I find it best to read a full chapter to really get the context of a single verse. In Matthew 19, Jesus is talking about marriage and divorce. He says in verses 4-6 “Have you not read, that he which made them at the beginning made them MALE and FEMALE, and said, ‘For this cause shall a MAN leave father and mother and shall be joined to his WIFE, and the two shall be one flesh’? Wherefore they are no longer two, but one flesh. What therefore God has joined together, let no man put asunder.” His disciples then, seeing that God felt so strongly about the sanctity of marriage, asked why Moses wrote in the law the stipulations for divorce. Christ responds that because of the “hardness (sinfulness) of their hearts”, God, through Moses’ leadership, allowed people to get divorced, though this was not the intent and design of marriage in the beginning. Jesus then went on to give even further stipulations on divorce in verse 9. He says that other than the case of unfaithfulness, a man divorcing his wife and then marrying another woman would be adultery, and if another man married the former wife, they would be committing adultery. With such a severe statement, the disciples then come to the conclusion that if there are so many stipulations to divorce and such strict teachings against remarrying, then it is best to never marry. Jesus then tells them that only certain people can physically cope with singleness for their lifetime. It is actually viewed as a gift for those have this mindset. Some people are physically born without a real need for intimate relationships. This does not mean that a man is born with a desire for men in lieu of women. To suggest that eunuchs were homosexuals is just plain crazy. The very essence of a eunuch was that they DIDN’T have sex because they were born either without a desire and/or without the necessary physical organs. Others were forced to be eunuchs by cruel rulers who had them castrated. And yet another group had the physical organs still in tact but chose to remain so completely focused on Christ and advancing his kingdom that they stayed celibate and unmarried for all their lives. Eunuchs were not homosexual. If anything they were asexual. I said all of this simply to say that you absolutely CANNOT use the Bible as a justifier of homosexuality. I don’t hate anyone. I was sexually abused by a family member when I was child, and I still don’t hate them. I have nothing but love for LGBT. I do not like your lifestyle because I so believe it is a sinful lifestyle. But I also have had things that drive me crazy when I’ve done them. Jesus clearly taught that to look at a woman in lust was the same as committing adultery with her in his eyes. I tried to justify it all, but eventually I just had to come to an agreement with Christ that it was a sin and I turned away from it. The world says it’s okay to look. They say, if ya got it, flaunt it. But the Bible clearly teaches the severe implications of that lifestyle, just as it teaches the implications of a homosexual lifestyle. I know that people tend to pick that as their “pet sin”, but all sin is equal before God. The only means of being forgiven for any and all of our sins is to accept Jesus Christ as Lord and Savior. God bless you all and may the love of Jesus turn you to him.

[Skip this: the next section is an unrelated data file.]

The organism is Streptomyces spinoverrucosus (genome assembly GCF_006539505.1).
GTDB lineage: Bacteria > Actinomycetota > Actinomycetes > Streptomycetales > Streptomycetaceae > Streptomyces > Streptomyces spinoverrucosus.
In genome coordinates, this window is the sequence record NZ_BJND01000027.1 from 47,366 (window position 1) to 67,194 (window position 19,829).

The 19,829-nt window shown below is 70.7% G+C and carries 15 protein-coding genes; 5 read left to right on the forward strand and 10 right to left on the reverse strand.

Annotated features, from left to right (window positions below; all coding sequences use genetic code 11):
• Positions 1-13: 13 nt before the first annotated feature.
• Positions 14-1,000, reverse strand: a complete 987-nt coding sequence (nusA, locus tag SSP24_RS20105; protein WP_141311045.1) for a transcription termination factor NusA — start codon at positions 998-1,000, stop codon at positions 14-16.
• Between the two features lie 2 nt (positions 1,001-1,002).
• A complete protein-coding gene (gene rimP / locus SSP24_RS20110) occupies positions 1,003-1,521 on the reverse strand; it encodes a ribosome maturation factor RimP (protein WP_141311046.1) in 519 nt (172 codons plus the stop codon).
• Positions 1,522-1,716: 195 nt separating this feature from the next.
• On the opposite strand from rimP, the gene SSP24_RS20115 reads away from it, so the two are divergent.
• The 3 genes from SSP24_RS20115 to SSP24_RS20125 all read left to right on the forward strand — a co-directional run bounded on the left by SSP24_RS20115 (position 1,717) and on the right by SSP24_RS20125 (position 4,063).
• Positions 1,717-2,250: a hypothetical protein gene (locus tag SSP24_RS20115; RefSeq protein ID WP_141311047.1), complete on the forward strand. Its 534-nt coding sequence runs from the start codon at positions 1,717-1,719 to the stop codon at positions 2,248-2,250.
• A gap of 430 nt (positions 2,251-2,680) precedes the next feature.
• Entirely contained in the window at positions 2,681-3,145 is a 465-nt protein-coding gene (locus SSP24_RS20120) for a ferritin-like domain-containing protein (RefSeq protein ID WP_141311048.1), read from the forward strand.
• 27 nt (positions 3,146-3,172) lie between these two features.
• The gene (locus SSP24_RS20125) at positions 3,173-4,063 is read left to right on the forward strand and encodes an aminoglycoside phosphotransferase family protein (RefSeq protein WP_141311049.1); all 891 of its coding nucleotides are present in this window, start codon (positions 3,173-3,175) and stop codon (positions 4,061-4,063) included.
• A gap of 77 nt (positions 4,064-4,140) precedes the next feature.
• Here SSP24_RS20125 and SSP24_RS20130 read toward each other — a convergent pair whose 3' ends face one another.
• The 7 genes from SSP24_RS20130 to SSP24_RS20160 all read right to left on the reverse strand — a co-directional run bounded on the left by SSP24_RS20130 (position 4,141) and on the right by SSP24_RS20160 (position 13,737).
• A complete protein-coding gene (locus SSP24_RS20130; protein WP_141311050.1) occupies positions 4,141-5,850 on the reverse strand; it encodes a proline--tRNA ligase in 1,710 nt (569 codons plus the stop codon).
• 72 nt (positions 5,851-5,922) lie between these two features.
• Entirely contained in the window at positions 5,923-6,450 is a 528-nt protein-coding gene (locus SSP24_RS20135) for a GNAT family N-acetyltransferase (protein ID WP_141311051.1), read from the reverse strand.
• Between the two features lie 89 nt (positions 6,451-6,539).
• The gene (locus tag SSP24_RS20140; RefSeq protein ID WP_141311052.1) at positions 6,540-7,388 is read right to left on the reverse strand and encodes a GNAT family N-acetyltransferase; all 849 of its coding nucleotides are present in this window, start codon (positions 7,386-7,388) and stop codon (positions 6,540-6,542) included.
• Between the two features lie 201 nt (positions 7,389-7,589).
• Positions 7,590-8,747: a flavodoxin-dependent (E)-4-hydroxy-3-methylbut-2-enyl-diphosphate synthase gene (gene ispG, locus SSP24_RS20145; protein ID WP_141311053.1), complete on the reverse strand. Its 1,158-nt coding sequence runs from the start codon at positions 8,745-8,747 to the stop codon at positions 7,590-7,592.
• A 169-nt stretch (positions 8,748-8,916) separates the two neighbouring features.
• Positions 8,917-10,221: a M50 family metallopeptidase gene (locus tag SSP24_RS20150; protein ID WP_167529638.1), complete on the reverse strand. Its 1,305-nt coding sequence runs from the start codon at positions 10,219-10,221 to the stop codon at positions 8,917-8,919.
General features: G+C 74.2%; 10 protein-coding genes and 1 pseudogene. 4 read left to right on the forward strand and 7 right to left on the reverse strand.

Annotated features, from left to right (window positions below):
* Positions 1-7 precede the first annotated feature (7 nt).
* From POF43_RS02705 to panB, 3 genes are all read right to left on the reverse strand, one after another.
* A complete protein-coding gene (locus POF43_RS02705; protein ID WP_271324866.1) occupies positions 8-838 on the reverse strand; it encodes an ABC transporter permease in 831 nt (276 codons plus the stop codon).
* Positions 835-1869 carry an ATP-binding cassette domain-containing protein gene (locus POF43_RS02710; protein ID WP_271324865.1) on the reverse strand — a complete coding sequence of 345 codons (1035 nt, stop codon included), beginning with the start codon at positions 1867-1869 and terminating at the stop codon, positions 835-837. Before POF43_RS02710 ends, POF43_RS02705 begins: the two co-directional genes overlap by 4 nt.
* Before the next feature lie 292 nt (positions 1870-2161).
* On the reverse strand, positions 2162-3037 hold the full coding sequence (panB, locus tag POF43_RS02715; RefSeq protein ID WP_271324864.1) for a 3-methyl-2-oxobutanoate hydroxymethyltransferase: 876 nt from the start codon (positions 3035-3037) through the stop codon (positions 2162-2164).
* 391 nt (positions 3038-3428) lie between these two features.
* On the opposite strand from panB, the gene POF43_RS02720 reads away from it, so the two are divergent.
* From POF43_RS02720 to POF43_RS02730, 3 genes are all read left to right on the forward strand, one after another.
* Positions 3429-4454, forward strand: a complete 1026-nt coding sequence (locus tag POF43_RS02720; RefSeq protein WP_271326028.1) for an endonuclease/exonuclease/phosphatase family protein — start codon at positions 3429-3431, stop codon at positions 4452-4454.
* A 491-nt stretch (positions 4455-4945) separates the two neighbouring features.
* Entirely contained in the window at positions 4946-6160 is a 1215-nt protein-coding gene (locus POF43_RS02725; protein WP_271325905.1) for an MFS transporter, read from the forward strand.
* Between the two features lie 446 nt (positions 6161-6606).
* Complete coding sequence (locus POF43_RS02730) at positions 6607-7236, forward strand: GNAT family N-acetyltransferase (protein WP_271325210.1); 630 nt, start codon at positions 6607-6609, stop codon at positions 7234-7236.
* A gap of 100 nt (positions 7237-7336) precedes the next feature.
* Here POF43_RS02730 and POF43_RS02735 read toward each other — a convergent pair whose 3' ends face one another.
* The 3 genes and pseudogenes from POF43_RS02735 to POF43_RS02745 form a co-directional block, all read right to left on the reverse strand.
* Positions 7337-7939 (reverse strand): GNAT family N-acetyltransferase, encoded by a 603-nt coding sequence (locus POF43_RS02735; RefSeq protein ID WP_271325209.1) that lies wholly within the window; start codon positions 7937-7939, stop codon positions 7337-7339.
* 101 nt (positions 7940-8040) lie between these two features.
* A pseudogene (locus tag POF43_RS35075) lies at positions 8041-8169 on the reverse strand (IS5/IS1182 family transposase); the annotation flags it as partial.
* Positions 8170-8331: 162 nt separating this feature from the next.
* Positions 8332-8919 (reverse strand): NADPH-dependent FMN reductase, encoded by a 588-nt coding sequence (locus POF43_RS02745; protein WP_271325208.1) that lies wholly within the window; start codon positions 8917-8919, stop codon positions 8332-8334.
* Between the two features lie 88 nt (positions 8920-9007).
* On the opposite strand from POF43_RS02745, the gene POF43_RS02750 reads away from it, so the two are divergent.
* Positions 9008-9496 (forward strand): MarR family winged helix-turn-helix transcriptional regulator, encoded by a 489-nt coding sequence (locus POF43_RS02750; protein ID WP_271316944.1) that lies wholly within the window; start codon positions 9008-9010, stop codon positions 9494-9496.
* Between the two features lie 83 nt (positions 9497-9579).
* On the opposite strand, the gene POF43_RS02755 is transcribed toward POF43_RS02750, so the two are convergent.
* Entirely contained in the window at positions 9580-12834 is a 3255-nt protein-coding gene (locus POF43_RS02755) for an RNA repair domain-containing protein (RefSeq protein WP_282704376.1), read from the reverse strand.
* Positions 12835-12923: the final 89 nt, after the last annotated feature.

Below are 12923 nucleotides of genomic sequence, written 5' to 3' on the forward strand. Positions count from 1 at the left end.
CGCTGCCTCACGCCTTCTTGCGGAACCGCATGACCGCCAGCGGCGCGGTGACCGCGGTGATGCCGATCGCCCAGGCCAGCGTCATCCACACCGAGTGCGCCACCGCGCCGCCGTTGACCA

• Ben in oakland says: